This urgent need is caused by the postponement of maintenance activities and capital investments – such as repairs on property, facilities, and machinery – in order to match limited budgets or realign available resources. The research finds that state and federal investment would help institutions preserve the quality and integrity of agricultural research, education, and extension, and would create both short-term and long-term economic opportunities.
The study finds that the economic impact of a $11.5 billion investment would extend far beyond just improving the facilities and student, faculty, and staff experiences of those at the colleges and schools of agriculture. Approximately 200,000 new local jobs would result from funding capital infrastructure investment to address the deferred maintenance identified in this study. This economic activity would provide a desperately needed boost to campus communities while enabling the work that will secure America’s strategic position as a global leader in agricultural science.
Agriculture, food, and related industries contribute $1.1 trillion to America’s economy and support 22 million jobs. These contributions are made possible by the cutting-edge research and innovation taking place within the land-grant university system. Increasingly inadequate infrastructure threatens to constrain the ability of these vital institutions to continue to deliver game-change breakthroughs while training the next generation of bioeconomy workers and innovators at a time when America is working to keep up with investments made by global competitors such as China. Much of this critical research and the associated economic benefits are at risk due to crumbling labs.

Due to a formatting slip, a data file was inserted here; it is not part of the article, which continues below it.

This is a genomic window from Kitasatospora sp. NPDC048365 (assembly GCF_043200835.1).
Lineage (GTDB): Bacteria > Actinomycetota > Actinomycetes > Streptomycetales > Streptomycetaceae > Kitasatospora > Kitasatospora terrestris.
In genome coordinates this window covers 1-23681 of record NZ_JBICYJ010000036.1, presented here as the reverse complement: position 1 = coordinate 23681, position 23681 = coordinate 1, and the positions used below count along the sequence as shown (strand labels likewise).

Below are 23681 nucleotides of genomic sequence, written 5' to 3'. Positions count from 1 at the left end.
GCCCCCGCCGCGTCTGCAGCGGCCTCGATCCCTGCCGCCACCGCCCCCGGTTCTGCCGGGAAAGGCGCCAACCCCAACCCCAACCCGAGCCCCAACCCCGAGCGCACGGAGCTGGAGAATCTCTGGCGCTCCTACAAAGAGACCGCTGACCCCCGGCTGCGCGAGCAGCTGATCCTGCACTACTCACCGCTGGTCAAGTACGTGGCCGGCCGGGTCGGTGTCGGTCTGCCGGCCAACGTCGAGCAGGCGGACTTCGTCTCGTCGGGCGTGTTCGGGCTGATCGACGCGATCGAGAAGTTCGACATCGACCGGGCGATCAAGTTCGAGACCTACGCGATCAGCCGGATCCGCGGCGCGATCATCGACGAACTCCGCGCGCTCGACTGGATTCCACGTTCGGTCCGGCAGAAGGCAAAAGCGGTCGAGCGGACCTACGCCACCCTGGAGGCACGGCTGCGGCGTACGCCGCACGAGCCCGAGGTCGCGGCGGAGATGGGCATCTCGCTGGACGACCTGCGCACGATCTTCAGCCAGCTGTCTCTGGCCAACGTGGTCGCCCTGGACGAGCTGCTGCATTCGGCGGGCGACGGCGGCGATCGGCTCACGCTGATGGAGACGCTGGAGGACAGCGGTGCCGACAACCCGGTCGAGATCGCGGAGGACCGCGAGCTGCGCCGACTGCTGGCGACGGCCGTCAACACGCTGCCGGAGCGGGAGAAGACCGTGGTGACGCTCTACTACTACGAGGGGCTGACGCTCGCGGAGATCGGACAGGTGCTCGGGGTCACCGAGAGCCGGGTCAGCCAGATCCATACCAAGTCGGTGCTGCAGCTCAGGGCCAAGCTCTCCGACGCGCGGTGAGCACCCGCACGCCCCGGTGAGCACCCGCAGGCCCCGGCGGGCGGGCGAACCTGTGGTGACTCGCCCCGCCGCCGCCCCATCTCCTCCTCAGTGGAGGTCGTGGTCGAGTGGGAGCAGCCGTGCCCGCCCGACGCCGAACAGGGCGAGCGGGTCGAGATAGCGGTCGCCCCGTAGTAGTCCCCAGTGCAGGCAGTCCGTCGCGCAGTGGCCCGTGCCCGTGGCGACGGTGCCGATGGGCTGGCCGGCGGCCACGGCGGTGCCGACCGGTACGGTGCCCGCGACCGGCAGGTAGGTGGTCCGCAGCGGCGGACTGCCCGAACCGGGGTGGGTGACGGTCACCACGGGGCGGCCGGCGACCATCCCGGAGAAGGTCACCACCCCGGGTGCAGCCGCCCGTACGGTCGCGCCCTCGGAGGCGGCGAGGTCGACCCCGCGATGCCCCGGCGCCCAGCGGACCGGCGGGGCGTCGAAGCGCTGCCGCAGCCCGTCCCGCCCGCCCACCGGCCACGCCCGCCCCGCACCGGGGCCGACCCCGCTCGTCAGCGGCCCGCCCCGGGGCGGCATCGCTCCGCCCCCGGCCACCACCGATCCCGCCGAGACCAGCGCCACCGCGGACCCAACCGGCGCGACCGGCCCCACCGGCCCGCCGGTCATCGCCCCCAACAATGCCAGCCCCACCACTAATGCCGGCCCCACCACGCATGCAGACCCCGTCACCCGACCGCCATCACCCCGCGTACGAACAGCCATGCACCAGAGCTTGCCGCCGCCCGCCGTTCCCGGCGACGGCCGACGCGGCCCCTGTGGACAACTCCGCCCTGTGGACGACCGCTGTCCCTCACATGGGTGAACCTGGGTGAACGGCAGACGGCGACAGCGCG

The study found that two-thirds of such deferred maintenance is impacting research, teaching, and Extension space. Without substantial additional investment, the schools of agriculture can be expected to experience buildings with: roofs that leak, foundations that crack and doors and windows that don’t keep the heat in or cold out; laboratories that cannot function; and health and safety problems for building occupants. Further, these conditions are impairing researchers’ ability to conduct cutting edge agricultural research from expanding growing seasons to conserving energy use to developing more environmentally safe textiles.
“Our enterprise accelerates technology adoption, growth of the agricultural and food marketplace, entrepreneurship and public-private partnerships,” said Doug Steele, Vice President of Food, Agriculture and Natural Resources at APLU. “Still, the United States risks losing the ability to compete internationally if we ask our researchers and educators to conduct and deliver 21st century results in facilities from the 1950s and 1960s. In order for these institutions to conduct cutting edge research in areas such as food safety and security they need cutting edge research facilities, not buildings with failing utility systems, leaky roofs, and outdated equipment. Modernizing agricultural research infrastructure will not only solve an existing problem; it will allow us to seize a new opportunity by creating new jobs and repositioning us for a positive future.”